40 GRIT: Nothing to Remember CD PROMO. diverse MODERN Metal. Check VIDEOs
40 GRIT: Nothing to Remember CD PROMO
CHECK SAMPLES (start from song 2): https://www.amazon.com/Nothing-Remember-40-Grit/dp/B005EYW2YY/ref=sr_1_1_twi_mus_1?ie=UTF8&qid=1469618532&sr=8-1&keywords=music%3A+%22Nothing+to+Remember%22+by+%2240+Grit%22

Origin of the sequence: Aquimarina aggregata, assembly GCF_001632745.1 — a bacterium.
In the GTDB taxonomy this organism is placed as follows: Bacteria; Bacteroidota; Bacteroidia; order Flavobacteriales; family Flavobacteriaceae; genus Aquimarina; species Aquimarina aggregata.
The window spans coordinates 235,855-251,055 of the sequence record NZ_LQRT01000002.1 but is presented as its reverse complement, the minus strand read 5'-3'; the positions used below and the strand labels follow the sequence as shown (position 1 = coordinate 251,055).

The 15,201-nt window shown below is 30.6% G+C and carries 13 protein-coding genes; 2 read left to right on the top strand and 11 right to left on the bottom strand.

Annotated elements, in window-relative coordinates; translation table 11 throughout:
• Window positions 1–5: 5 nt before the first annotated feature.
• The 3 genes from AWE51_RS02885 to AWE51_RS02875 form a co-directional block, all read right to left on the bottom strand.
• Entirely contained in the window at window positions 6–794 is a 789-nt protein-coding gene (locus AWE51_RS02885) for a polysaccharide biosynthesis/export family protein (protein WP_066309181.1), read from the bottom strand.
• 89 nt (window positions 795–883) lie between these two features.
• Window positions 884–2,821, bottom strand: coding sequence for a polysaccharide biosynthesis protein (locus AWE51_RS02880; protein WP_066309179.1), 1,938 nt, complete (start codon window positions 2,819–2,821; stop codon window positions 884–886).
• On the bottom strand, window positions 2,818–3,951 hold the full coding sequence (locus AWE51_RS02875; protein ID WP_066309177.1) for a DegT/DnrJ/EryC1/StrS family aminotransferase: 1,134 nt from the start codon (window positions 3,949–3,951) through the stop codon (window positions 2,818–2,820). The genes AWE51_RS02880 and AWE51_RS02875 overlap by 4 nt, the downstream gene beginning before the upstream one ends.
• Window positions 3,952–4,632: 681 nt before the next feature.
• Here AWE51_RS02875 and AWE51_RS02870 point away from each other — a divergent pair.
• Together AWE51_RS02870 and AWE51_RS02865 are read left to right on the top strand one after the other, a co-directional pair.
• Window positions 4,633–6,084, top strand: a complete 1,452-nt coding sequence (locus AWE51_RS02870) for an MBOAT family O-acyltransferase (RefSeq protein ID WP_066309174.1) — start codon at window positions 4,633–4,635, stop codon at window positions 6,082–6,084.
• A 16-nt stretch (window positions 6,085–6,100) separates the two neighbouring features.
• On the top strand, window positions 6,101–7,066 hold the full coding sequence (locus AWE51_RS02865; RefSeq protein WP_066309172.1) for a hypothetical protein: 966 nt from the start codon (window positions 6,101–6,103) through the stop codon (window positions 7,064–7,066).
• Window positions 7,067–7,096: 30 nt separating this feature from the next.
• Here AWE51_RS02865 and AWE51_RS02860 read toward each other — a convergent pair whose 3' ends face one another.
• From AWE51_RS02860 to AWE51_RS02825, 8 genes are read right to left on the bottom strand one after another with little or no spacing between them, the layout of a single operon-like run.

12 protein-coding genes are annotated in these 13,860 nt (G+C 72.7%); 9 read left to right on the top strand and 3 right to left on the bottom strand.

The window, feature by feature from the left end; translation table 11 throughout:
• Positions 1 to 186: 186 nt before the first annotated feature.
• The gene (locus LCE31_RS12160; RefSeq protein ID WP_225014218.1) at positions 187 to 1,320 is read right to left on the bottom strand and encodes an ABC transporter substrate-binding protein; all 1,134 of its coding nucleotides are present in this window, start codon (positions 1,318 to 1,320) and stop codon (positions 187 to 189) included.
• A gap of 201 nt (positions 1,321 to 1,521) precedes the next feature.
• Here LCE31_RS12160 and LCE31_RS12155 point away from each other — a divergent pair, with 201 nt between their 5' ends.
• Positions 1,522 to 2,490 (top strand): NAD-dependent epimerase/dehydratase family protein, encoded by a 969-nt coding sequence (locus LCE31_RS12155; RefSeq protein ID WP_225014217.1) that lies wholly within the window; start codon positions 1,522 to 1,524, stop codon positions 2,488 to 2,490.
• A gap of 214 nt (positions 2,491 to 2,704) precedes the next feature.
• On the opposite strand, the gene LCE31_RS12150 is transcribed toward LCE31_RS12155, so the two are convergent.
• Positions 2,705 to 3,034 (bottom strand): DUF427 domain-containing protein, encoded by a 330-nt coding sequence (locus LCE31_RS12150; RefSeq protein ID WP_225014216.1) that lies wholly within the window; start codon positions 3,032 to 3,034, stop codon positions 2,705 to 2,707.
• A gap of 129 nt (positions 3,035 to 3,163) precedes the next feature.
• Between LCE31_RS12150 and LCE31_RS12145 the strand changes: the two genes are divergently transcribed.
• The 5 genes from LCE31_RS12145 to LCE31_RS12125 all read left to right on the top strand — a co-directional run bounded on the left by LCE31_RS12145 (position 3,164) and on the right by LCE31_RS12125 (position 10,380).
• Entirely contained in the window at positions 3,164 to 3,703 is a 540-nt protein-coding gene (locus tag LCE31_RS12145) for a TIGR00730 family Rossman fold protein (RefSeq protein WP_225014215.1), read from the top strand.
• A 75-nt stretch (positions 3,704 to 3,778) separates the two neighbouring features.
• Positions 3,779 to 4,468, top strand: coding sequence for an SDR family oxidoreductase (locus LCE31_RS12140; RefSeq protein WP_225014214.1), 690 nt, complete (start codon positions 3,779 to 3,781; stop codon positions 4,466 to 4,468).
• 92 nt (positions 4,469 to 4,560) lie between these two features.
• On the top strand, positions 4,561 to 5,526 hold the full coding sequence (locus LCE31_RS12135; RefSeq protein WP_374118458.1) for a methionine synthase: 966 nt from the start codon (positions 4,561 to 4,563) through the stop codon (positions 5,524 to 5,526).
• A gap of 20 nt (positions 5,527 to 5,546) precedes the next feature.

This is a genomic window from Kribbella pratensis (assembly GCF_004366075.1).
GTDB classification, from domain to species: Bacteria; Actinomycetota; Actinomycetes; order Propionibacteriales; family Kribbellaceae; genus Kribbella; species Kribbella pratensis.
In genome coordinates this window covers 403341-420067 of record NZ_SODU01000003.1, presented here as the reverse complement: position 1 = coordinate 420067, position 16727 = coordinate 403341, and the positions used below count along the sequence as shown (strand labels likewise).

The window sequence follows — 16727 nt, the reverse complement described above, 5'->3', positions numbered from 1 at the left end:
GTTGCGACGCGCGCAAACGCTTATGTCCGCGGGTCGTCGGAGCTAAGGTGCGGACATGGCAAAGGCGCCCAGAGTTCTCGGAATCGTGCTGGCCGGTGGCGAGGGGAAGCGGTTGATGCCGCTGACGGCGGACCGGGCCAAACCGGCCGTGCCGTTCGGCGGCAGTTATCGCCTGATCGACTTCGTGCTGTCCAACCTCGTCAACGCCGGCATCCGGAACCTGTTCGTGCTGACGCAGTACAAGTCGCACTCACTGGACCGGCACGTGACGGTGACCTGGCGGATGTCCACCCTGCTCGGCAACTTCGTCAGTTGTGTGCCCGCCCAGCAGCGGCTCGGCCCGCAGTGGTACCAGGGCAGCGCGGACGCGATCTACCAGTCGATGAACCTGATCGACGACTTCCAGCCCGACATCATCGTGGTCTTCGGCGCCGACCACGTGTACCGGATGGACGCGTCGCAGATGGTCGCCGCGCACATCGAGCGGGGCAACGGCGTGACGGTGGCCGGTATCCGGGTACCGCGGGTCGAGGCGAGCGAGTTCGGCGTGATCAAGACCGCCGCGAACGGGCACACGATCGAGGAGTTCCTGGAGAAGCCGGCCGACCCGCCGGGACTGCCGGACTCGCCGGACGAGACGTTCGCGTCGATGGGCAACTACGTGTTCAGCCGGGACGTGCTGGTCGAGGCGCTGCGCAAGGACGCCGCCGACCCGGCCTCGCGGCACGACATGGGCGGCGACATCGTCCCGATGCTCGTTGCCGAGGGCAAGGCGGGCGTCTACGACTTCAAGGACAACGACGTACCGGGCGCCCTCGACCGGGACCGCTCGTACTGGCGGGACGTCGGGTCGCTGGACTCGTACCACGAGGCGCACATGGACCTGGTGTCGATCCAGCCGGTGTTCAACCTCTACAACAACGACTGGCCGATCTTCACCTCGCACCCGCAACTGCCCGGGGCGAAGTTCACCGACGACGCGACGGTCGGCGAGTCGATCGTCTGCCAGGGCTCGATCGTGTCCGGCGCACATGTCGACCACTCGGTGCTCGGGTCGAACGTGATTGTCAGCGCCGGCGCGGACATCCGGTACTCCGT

Musically, “Nothing to Remember” is quite a diverse album. The only instrumental piece on it: Intro (1) is just a spacey-like intro to the song: No Giving In (2), which sounds as a logical continuation of it. Furthermore the main theme of the album’s opening track appear from time to time on this song as well. Stylistically, precisely half of the songs on “Nothing to Remember” represent Classic Doom-Metal of a proto-progressive character. These are No Giving In, Bomb Bottom, Only Human, Higher Tides, Taken Aside, and Pieces (tracks 3, 4, 10, 12, & 6 respectively), though the latter of them contains also the bits of symphonic music. All of these songs are very impressive and highly original, and it would be absolutely pointless to compare the music of 40 Grit to that of Black Sabbath (or any other band). Indeed, Black Sabbath are the Godfathers of most, if not all, of the true Metal-related sub-genres, etc, which, however, by no means implies that most of the Metal-related bands are obviously influenced by them. Back to the album, apart from the riffs and solos of electric guitars and the parts of rhythm section, the instrumental arrangements on the remaining six songs feature also the parts (passages, solos, and rhythms) of either both of acoustic and semi-acoustic guitar or only those of the latter. The episodes featuring exclusively acoustic textures are present on four of them: Because of You, Nothing to Remember, Serenity Reigns, and A Part of Me (7 to 9, & 11). The music on the first two of them, and also on Pull Out (13), represents a real Progressive Doom-Metal with elements of a guitar-based Art-Rock and the bits of Symphonic Art-Rock. The alternation of heavy and light musical structures is typical for Last Time Around and the album’s title track (5 & 8), both of which are about a unique and very well balanced fusion of Progressive Doom-Metal and a guitar-based Art-Rock. The structural analysis of A Part of Me (11) shows that this song doesn’t contain any heavy elements at all and is about an amazing guitar-based Art-Rock with elements of Symphonic Art-Rock. Finally, the passages of synthesizer are recognizable on most of the tracks on the album, while on Intro, Pieces, Last Time Around, A Part of Me, and Pull Out (1, 5, 6, 11, & 13) they are more than merely evident. Summary. Highly recommended to all those who know to whom I speak to, and not only.